The 17th saw the rescue of another Amboseli orphan, this time the calf of “Tatalbamba” from the Researchers’ TD Elephant Study Group, found dead near the Kimana Swamp a day or two later, believed to have been poisoned. The orphaned calf which had been spotted by the Scouts of the Big Life Foundation had originally been named Oltipesi but turned out to be Tatalbamba’s baby born on the 27th October 2012 named Tikondo. He was airlifted to the Nursery that afternoon, two of his first four molars, thankfully, already through the gum, but with two more to come, we knew that we would be in for the usual teething problems, especially as he had been without his mother for several days, and by the look of his stools, had been ingesting mud and dirty water to try and satiate hunger.

Sure enough, the usual teething problems then took hold within days of his arrival, necessitating oral anti-diarrheoa medication, rehydration fluids by mouth, and intravenously, as well as long acting penicillin injections over and above the usual prophylactic Nuroclav given to shield newcomers from the dreaded pneumonia that is another very real threat when the immune system is compromised through stress.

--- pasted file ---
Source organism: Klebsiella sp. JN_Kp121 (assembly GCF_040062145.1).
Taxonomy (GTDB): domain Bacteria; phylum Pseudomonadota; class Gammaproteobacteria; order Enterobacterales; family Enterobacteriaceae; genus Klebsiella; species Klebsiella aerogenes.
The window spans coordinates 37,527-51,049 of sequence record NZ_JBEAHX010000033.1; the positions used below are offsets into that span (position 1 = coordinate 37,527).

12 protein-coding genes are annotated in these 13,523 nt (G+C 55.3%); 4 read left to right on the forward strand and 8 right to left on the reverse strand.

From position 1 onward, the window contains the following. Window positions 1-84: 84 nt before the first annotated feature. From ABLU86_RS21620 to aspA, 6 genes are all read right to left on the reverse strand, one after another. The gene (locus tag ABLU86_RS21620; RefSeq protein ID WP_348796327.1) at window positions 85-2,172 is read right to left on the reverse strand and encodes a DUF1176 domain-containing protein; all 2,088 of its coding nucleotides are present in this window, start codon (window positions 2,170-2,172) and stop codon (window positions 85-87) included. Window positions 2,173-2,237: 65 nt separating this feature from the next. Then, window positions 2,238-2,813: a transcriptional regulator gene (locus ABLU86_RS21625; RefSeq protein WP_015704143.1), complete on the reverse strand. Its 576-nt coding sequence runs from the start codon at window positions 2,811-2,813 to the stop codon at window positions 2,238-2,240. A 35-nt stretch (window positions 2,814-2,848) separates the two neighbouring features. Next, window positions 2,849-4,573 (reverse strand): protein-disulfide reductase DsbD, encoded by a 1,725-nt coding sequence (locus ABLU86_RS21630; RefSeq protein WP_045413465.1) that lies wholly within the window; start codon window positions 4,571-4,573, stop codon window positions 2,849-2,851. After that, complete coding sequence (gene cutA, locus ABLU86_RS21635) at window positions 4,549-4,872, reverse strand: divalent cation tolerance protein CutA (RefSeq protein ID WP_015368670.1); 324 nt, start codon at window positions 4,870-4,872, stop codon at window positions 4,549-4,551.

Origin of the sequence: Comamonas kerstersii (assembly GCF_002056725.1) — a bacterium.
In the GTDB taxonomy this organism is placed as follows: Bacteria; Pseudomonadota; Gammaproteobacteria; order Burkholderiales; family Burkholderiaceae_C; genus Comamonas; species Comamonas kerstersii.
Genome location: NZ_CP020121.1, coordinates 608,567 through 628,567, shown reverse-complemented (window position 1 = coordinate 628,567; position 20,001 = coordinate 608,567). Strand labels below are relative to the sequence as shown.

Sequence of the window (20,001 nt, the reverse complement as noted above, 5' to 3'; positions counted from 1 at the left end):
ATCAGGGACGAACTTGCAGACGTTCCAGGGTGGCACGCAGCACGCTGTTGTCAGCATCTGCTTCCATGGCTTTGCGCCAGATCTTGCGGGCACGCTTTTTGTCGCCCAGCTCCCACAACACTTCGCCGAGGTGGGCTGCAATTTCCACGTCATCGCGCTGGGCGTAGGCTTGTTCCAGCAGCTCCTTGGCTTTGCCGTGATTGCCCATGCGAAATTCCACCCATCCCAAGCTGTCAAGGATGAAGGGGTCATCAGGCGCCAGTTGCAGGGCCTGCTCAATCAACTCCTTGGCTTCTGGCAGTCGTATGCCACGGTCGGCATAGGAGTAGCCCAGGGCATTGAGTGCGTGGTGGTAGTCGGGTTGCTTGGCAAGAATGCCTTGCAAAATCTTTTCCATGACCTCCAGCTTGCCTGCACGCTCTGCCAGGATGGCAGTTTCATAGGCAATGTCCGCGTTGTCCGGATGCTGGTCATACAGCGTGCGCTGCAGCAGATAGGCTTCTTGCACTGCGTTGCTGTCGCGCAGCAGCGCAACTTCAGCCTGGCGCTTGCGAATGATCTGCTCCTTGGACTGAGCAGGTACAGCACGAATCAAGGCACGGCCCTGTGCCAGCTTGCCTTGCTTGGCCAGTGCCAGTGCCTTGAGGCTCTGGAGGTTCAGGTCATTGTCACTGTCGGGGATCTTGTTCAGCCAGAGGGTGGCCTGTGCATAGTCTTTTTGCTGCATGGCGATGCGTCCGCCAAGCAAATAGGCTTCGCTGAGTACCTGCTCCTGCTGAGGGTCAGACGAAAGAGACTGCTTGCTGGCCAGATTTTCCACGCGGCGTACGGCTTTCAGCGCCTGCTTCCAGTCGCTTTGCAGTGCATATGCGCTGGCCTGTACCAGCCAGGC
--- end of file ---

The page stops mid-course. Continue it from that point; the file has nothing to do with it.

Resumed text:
Our recently acquired Blood Diagnostic kit was an enormous help in keeping an eye on his white blood cell count which was high. A long acting Penicillin brought that to normal, but we simply could not get control of Tikondo’s diarrheoa, even resorting to Immodium, which at first looked hopeful, but it was not to be. For some reason his blood sugar count continued to drop despite infusions of Saline and Dextrose, until the 28th, when he refused his milk and passed away at 7 p.m. in the evening, surrounded by his distressed human family. Tikondo will be missed sorely by both his human and elephant family, and especially by little Lemoyian who was his companion for the entire time he was in the Nursery. Sonje also loved him dearly, she and Kainuk paying him special attention.